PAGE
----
Integrating blogs with the news

Summary:A recent c|net news article discusses the uneasy relationship between bloggers and the news media. While decrying the lack of blogger objectivity and their second tier status in the news food chain, newspapers have been quietly wooing bloggers to augment their online presence.

A recent c|net news article discusses the uneasy relationship between bloggers and the news media. While decrying the lack of blogger objectivity and their second tier status in the news food chain, newspapers have been quietly wooing bloggers to augment their online presence.

The article cites a recent Forrester Research study that shows that blogs now have the same audience share as newspaper Web sites among Internet users between the ages of 18 and 24. For other demographic sectors, newspapers still win, but blogs are gaining.

Newspaper efforts to mashup blogs with their traditional news has had mixed results. There have been some famous cases of fired bloggers, but mostly it's just a simple case of too little attention or too little money.

One of my local papers, the Salt Lake Tribune, has a bevy of blogs. I've followed some of them. They tend to be well written--when they're written at all. That's the problem. One of my favorites, Paul Rolly's blog, hasn't been updated for weeks. Clearly he sees this is a sidelight that gets dropped when he gets busy.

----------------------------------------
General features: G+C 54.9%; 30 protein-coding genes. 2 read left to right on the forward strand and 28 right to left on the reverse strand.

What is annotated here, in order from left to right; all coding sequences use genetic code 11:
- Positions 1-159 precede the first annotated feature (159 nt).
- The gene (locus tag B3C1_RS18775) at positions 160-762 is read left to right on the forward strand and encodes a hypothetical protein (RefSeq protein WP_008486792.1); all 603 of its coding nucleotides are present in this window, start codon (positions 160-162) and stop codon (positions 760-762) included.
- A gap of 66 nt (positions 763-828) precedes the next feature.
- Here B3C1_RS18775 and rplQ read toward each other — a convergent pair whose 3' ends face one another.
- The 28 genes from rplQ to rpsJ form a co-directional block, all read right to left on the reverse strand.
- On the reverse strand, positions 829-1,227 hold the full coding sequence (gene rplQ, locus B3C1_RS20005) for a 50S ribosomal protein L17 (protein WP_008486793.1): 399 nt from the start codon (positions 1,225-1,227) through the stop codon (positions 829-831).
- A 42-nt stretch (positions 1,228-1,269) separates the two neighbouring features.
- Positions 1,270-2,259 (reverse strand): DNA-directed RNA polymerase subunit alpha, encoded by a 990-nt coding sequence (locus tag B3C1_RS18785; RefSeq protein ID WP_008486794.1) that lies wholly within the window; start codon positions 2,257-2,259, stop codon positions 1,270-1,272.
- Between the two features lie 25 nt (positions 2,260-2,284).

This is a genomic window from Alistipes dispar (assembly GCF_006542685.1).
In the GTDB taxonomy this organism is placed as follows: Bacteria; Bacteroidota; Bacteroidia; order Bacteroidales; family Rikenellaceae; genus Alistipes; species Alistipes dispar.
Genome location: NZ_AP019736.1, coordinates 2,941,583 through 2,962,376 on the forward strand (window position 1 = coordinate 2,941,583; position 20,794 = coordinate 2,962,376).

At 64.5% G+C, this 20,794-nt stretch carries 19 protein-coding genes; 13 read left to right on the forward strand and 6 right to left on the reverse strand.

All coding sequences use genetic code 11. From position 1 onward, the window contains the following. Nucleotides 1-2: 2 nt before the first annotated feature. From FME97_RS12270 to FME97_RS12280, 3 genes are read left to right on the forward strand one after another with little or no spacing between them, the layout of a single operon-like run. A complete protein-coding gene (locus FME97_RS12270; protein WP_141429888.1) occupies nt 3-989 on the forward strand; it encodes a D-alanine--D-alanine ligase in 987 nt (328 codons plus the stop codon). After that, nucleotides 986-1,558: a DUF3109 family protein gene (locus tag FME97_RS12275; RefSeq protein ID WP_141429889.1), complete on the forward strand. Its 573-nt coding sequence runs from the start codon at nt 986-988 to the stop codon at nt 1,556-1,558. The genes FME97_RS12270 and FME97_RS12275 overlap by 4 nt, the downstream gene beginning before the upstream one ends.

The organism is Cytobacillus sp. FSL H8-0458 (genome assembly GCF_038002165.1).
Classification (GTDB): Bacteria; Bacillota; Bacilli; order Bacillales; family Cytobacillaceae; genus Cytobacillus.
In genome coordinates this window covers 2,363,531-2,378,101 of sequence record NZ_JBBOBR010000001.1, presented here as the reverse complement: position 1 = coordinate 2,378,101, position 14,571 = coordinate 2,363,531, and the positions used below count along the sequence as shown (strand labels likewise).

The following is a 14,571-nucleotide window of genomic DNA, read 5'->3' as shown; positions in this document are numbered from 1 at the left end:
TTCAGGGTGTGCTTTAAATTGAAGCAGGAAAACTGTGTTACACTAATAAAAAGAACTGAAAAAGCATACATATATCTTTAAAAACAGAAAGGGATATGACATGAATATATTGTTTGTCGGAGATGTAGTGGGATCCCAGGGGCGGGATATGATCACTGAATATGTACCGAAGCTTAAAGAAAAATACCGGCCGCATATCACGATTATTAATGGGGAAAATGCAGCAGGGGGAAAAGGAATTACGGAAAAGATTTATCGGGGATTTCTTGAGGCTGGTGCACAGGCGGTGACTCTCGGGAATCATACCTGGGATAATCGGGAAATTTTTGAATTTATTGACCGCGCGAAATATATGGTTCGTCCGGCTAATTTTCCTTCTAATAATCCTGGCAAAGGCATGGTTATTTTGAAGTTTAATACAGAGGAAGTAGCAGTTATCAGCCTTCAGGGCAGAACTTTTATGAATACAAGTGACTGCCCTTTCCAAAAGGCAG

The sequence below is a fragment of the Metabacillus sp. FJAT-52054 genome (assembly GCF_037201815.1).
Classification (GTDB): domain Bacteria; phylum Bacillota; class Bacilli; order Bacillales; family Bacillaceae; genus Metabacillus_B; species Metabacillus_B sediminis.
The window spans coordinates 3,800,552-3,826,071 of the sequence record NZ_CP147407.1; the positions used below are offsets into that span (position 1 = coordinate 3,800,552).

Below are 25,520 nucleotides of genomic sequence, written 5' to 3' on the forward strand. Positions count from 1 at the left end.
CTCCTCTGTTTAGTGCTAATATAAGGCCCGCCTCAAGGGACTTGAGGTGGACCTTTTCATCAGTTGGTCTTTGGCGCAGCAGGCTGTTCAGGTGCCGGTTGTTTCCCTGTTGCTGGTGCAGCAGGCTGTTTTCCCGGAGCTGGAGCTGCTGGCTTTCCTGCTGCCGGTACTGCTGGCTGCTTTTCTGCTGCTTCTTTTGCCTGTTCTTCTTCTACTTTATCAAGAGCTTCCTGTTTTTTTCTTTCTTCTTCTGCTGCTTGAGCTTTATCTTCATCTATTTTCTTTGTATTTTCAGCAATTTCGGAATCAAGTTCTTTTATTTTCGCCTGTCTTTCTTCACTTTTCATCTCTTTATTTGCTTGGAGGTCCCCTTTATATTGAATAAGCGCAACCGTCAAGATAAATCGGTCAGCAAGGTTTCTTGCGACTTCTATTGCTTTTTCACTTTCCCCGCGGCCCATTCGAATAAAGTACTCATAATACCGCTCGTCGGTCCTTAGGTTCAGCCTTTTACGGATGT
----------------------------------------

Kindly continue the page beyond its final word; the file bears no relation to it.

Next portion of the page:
This blog, Between the Lines, and the other ZDNet blogs are a similar effort by ZDNet to do the same kind of thing. ZDNet has pulled this off, I think by observing a few rules newspapers could learn from:

  • Dedicate resources, including systems and people to bloging. ZDNet has a person who runs the blogging program: recruiting bloggers, managing problems, coordinating special features across blogs, building traffic, and so on.
  • Don't make the mistake of thinking of the blogging czar as an editor who has editorial control over the writing that appears on the blog. This is more of a facilitator position, even if it comes with the title "editor."
  • Mix people from the established news organization with real, experienced bloggers. The newspeople have good things to say and the non-news bloggers leaven the mix.
  • Work on building traffic. You have an established media engine; use it to drive traffic to the blogs.
  • Blogs need frequent posts to remain fresh. Rather than thinking of a blog as a sidelight that is worked on a few times a week, blogs need posts a few times a day.

ZDNet has had success here, I think, because they're not a newspaper. They're a publishing concern, to be sure, but the whole c|net side of the business was begun as an Internet venture and the Internet's in their blood.

In the end, this may be a classic Clayton Christensen (Innovator's Dilemma) situation. Almost all established businesses fail to take advantage of upstart technologies that are competing against non-consumption rather than head-to-head. The few that manage to escape this trap do so by cannibalizing the established business to grow the new one. Somehow I don't see that happening in the newspaper industry.

Topics: Browser

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